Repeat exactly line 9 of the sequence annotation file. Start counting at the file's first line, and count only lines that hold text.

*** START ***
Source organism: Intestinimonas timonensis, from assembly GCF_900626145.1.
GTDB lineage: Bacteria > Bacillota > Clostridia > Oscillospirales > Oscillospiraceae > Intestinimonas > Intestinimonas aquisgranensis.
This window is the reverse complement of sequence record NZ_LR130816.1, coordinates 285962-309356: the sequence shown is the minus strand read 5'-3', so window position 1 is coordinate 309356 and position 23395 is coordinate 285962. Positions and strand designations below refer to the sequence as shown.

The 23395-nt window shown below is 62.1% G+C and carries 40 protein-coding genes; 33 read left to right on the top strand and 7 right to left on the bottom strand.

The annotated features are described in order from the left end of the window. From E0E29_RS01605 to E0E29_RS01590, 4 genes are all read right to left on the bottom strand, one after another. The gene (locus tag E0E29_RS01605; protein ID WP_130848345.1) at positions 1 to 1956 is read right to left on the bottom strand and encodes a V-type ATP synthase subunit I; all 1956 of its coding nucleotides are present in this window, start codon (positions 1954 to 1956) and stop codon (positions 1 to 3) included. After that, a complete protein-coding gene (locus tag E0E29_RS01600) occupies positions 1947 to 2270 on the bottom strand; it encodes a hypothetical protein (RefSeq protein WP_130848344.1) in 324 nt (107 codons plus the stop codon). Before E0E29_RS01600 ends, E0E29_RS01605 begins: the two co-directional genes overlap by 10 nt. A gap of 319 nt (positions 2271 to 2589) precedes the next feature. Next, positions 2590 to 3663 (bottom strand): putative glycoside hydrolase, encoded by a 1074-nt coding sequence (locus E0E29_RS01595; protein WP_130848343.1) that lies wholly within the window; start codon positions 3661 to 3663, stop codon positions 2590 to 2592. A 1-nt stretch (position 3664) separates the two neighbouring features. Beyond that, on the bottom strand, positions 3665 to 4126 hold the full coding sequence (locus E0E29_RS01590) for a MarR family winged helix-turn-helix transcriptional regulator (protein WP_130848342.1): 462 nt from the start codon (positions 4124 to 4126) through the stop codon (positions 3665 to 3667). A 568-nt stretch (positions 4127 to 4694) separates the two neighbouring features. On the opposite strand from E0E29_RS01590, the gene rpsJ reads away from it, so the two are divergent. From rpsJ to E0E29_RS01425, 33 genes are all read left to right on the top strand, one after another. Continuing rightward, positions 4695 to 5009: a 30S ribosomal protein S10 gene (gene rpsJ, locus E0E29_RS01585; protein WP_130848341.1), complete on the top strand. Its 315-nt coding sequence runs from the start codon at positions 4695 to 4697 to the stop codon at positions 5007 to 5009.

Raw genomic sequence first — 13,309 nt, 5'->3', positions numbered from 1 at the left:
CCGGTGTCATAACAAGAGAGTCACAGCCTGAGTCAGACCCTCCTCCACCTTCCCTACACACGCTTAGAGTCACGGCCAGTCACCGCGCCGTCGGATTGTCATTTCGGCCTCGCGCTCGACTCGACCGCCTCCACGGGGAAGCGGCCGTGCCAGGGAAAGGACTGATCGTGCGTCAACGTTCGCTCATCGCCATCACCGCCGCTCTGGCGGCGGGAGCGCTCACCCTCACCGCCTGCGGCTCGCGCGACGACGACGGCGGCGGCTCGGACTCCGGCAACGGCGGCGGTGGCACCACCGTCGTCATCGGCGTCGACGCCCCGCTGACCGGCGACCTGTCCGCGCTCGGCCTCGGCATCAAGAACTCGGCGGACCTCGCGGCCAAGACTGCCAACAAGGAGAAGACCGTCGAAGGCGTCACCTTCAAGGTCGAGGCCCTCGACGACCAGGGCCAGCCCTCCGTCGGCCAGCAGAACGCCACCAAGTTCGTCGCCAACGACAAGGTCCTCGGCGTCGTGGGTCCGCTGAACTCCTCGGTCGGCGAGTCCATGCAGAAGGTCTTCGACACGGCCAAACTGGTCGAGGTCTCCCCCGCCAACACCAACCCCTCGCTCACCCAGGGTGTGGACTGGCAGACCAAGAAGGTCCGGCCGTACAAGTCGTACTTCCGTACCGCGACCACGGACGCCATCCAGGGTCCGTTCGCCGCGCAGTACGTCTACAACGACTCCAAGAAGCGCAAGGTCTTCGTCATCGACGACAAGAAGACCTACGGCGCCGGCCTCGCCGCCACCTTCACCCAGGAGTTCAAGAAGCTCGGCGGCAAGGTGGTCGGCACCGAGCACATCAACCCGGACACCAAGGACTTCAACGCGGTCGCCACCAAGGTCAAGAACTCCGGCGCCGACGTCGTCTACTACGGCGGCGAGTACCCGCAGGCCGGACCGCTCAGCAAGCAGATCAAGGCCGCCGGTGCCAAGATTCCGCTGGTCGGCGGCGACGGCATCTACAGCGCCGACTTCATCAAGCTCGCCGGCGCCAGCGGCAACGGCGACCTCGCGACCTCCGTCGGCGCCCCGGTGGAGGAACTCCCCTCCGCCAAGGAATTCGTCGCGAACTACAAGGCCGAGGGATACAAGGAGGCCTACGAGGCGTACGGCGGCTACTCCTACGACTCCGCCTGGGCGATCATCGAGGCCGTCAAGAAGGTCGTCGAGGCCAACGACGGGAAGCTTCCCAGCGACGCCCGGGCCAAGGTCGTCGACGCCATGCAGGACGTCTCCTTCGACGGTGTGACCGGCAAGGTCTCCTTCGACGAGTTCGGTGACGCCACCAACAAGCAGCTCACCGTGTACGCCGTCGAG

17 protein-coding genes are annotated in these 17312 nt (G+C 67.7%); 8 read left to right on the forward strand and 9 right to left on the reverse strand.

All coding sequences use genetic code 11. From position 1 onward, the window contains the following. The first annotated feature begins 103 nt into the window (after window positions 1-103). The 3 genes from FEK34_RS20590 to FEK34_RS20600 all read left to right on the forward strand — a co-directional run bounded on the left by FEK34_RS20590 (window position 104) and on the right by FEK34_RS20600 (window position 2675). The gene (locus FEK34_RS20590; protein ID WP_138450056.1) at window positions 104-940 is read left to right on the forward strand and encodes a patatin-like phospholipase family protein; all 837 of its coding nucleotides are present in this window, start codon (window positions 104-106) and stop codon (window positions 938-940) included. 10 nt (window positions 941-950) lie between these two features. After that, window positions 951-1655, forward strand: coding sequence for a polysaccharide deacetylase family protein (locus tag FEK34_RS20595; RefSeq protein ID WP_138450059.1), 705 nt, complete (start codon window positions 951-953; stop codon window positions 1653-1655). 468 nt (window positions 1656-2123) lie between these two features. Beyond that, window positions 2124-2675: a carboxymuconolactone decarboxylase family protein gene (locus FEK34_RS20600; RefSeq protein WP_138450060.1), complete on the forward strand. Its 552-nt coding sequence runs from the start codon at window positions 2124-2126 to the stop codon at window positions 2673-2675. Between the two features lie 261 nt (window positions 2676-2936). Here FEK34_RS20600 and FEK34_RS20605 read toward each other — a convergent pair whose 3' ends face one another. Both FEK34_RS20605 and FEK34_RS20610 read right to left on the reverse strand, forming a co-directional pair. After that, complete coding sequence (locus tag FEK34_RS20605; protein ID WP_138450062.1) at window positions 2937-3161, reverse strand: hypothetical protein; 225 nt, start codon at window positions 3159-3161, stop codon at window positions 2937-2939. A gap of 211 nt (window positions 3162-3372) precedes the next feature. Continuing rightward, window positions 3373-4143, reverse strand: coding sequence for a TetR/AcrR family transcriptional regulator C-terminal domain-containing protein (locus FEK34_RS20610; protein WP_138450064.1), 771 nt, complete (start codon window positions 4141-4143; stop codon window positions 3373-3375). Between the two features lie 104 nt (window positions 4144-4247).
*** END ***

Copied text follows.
All coding sequences use genetic code 11. From position 1 onward, the window contains the following. The first annotated feature begins 103 nt into the window (after window positions 1-103). The 3 genes from FEK34_RS20590 to FEK34_RS20600 all read left to right on the forward strand — a co-directional run bounded on the left by FEK34_RS20590 (window position 104) and on the right by FEK34_RS20600 (window position 2675). The gene (locus FEK34_RS20590; protein ID WP_138450056.1) at window positions 104-940 is read left to right on the forward strand and encodes a patatin-like phospholipase family protein; all 837 of its coding nucleotides are present in this window, start codon (window positions 104-106) and stop codon (window positions 938-940) included. 10 nt (window positions 941-950) lie between these two features. After that, window positions 951-1655, forward strand: coding sequence for a polysaccharide deacetylase family protein (locus tag FEK34_RS20595; RefSeq protein ID WP_138450059.1), 705 nt, complete (start codon window positions 951-953; stop codon window positions 1653-1655). 468 nt (window positions 1656-2123) lie between these two features. Beyond that, window positions 2124-2675: a carboxymuconolactone decarboxylase family protein gene (locus FEK34_RS20600; RefSeq protein WP_138450060.1), complete on the forward strand. Its 552-nt coding sequence runs from the start codon at window positions 2124-2126 to the stop codon at window positions 2673-2675. Between the two features lie 261 nt (window positions 2676-2936). Here FEK34_RS20600 and FEK34_RS20605 read toward each other — a convergent pair whose 3' ends face one another. Both FEK34_RS20605 and FEK34_RS20610 read right to left on the reverse strand, forming a co-directional pair. After that, complete coding sequence (locus tag FEK34_RS20605; protein ID WP_138450062.1) at window positions 2937-3161, reverse strand: hypothetical protein; 225 nt, start codon at window positions 3159-3161, stop codon at window positions 2937-2939. A gap of 211 nt (window positions 3162-3372) precedes the next feature. Continuing rightward, window positions 3373-4143, reverse strand: coding sequence for a TetR/AcrR family transcriptional regulator C-terminal domain-containing protein (locus FEK34_RS20610; protein WP_138450064.1), 771 nt, complete (start codon window positions 4141-4143; stop codon window positions 3373-3375). Between the two features lie 104 nt (window positions 4144-4247).